Bangalore-based Bharatanatyam dancer and Guru Gayathri Keshavan, who has performed several times across the country and globe, speaking to Natyahasini, calls for the cities to focus on the quality of the platform provided to dance. “Often, we find the make-shift stage that are not very suitable for dancing, the acoustics and general public discipline does not create the ambience needed to transport an individual to the world that the dance seeks to take us to. We need to elevate the experience for the audience and for the artist performing,” she says.
The Bharatanatyam Guru says that cultural activities in Bangalore, Chennai and Hyderabad are thriving in their own way. “Apart from government support, there are private organisations who conduct music and dance festivals periodically. I am not particularly aware of the cultural scene in Hyderabad today, however Chennai continues to be the cradle of classical arts and Bangalore is doing extremely well too,” says the teacher.
The dance exponent points out that by providing paid opportunities to dance is the only way one can afford to give performance with live orchestra and even in today’s world this is a rare occurrence. “The expenses for live orchestra are high – rehearsals and performance payment for a minimum of three musicians which leaves the dance artist often with nothing. One forgets about the expenses a dance artist has to incur for costume, jewellery, make-up etc. On many occasions duration of the program is only 10 – 15 minutes and therefore performing to recorded music is convenient,” she states.
Loves Teaching: Gayathri Keshavan believes in performing to an audience, no matter the platform. “Performing in India is memorable of course as the audience here is knowledgeable of the culture and mythology represented in the dance. Performing in Europe in early 1970s to a spell-bound and enthusiastic audience new to Bharatanatyam was a completely different experience. I thoroughly enjoyed it – not to mention the seven to eight rounds of standing ovation I would receive after my two-hour-long performances – unforgettable indeed,” she says. The dancer confesses that when she sees people eagerly waiting to watch her performance, she is inspired and wants to do her best as she is representing the art form. In the same breath, she reveals that teaching anywhere and to anyone is interesting, challenging and satisfying because she loves to teach.
Going down memory lane, the Bharatanatyam exponent acknowledges that having parents as Gurus is a great advantage and privilege in many ways. “Growing up in a household where dance teaching, performances, lec-dems, artistic collaborations and discussions was a constant and a way of life, provided me with an immersive learning and exposure to the form that truly set me up for a career in dance,” she says.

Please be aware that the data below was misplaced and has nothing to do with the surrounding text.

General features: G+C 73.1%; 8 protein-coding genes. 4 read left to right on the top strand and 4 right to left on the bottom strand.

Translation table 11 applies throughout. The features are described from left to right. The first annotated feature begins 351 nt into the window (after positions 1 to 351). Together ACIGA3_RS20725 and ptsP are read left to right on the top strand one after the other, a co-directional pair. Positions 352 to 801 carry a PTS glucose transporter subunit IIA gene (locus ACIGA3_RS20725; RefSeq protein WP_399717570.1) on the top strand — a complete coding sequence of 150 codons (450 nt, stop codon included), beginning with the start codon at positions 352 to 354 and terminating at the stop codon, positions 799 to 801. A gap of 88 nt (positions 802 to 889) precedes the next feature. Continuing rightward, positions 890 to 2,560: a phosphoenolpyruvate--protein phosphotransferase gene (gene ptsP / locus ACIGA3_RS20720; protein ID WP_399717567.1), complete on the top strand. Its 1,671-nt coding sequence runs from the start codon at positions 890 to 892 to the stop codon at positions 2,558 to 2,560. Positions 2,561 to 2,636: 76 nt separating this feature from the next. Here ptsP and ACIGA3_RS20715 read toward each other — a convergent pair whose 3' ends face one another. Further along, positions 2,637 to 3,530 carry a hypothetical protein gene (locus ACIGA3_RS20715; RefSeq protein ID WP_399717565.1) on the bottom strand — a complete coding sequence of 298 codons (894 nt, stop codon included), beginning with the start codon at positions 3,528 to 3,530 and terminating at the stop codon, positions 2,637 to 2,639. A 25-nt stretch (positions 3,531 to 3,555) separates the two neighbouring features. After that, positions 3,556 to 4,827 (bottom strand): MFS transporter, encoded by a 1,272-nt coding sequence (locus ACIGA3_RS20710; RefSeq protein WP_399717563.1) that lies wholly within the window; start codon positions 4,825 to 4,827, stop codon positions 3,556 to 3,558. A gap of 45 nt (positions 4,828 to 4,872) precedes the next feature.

It must be mentioned that Gayathri’s father T. K. Narayan was a lecturer and later principal of Government College of Music and Dance in Hyderabad (between 1951 – 1978) where high calibre and top artists were invited to give performances. “At home, I would learn and practice with different groups of students and always accompanied my parents to every dance recital. While I received training in music and veena, my brothers learnt violin and mridangam and this atmosphere at home provided for holistic development in the arts.”
Father Very Strict: The dancer says that her father was a stickler for straight lines and precision in nritta, while her mother Jayalakshmi Narayan, primarily a Carnatic vocalist, coached her on the subtle nuances of abhinaya to bring out the depth and musicality in her dancing. “Knowledge of the art and its qualities, the inheritance of ancient dance texts, manuscripts, instruments, dance jewellery is invaluable too and I owe it all to my parents,” she says with folded hands.
Gayathri’s father established the dance institution, Academy of Bharata Natyam in 1948 and it is over 74 years old now with the fourth generation into dancing. “I feel a sense of pride to watch my daughters continue this legacy my parents left behind and to know that my granddaughter is equally talented and gifted in the art form. Being born in an artistic family, it was very important for me to ensure that the art form is not lost with me and that I create the interest and passion for it in them as well. Today, my older daughter Maithreyi Keshavan Barve runs the Academy with me in Bangalore managing classes and conducting performances and my second daughter Mathangi Keshavan teaches and conceptualises thematic productions in London,” she elucidates.